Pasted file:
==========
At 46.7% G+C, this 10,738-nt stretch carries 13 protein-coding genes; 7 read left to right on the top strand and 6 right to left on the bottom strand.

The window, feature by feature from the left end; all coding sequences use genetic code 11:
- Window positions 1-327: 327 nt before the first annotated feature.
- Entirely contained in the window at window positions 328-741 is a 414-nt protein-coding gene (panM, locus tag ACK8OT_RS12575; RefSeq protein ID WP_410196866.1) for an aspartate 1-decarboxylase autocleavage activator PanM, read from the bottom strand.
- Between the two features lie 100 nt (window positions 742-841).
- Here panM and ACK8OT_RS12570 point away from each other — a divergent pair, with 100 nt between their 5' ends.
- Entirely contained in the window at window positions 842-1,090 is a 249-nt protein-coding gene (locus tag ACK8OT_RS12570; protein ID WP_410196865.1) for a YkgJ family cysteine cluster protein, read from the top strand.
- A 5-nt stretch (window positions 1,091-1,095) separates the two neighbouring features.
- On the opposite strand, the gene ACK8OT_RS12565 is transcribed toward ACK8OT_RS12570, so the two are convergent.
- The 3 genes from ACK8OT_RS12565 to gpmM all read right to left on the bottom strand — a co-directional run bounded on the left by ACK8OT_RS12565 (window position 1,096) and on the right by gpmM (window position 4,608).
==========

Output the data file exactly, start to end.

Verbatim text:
At 46.7% G+C, this 10,738-nt stretch carries 13 protein-coding genes; 7 read left to right on the top strand and 6 right to left on the bottom strand.

The window, feature by feature from the left end; all coding sequences use genetic code 11:
- Window positions 1-327: 327 nt before the first annotated feature.
- Entirely contained in the window at window positions 328-741 is a 414-nt protein-coding gene (panM, locus tag ACK8OT_RS12575; RefSeq protein ID WP_410196866.1) for an aspartate 1-decarboxylase autocleavage activator PanM, read from the bottom strand.
- Between the two features lie 100 nt (window positions 742-841).
- Here panM and ACK8OT_RS12570 point away from each other — a divergent pair, with 100 nt between their 5' ends.
- Entirely contained in the window at window positions 842-1,090 is a 249-nt protein-coding gene (locus tag ACK8OT_RS12570; protein ID WP_410196865.1) for a YkgJ family cysteine cluster protein, read from the top strand.
- A 5-nt stretch (window positions 1,091-1,095) separates the two neighbouring features.
- On the opposite strand, the gene ACK8OT_RS12565 is transcribed toward ACK8OT_RS12570, so the two are convergent.
- The 3 genes from ACK8OT_RS12565 to gpmM all read right to left on the bottom strand — a co-directional run bounded on the left by ACK8OT_RS12565 (window position 1,096) and on the right by gpmM (window position 4,608).